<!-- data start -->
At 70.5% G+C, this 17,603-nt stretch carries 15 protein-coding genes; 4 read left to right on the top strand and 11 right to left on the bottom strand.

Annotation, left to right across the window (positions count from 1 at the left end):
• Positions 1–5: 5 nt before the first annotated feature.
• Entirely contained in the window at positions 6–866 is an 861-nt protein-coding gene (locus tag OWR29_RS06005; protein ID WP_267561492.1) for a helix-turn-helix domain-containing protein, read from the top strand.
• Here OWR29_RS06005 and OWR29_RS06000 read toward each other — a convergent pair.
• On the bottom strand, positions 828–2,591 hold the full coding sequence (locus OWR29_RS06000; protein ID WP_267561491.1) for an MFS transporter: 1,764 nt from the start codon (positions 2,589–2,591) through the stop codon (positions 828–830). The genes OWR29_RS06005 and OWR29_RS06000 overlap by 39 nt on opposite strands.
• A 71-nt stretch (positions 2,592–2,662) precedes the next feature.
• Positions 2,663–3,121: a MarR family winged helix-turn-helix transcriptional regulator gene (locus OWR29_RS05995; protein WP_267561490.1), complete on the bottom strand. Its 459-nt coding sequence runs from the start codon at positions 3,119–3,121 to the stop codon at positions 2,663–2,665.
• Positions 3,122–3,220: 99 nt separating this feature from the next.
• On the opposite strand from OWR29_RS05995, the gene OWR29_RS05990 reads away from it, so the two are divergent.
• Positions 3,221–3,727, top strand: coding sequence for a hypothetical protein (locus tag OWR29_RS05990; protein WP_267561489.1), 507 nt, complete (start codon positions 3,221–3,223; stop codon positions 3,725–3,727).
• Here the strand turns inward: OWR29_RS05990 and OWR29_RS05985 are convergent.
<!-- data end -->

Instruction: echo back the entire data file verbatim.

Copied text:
At 70.5% G+C, this 17,603-nt stretch carries 15 protein-coding genes; 4 read left to right on the top strand and 11 right to left on the bottom strand.

Annotation, left to right across the window (positions count from 1 at the left end):
• Positions 1–5: 5 nt before the first annotated feature.
• Entirely contained in the window at positions 6–866 is an 861-nt protein-coding gene (locus tag OWR29_RS06005; protein ID WP_267561492.1) for a helix-turn-helix domain-containing protein, read from the top strand.
• Here OWR29_RS06005 and OWR29_RS06000 read toward each other — a convergent pair.
• On the bottom strand, positions 828–2,591 hold the full coding sequence (locus OWR29_RS06000; protein ID WP_267561491.1) for an MFS transporter: 1,764 nt from the start codon (positions 2,589–2,591) through the stop codon (positions 828–830). The genes OWR29_RS06005 and OWR29_RS06000 overlap by 39 nt on opposite strands.
• A 71-nt stretch (positions 2,592–2,662) precedes the next feature.
• Positions 2,663–3,121: a MarR family winged helix-turn-helix transcriptional regulator gene (locus OWR29_RS05995; protein WP_267561490.1), complete on the bottom strand. Its 459-nt coding sequence runs from the start codon at positions 3,119–3,121 to the stop codon at positions 2,663–2,665.
• Positions 3,122–3,220: 99 nt separating this feature from the next.
• On the opposite strand from OWR29_RS05995, the gene OWR29_RS05990 reads away from it, so the two are divergent.
• Positions 3,221–3,727, top strand: coding sequence for a hypothetical protein (locus tag OWR29_RS05990; protein WP_267561489.1), 507 nt, complete (start codon positions 3,221–3,223; stop codon positions 3,725–3,727).
• Here the strand turns inward: OWR29_RS05990 and OWR29_RS05985 are convergent.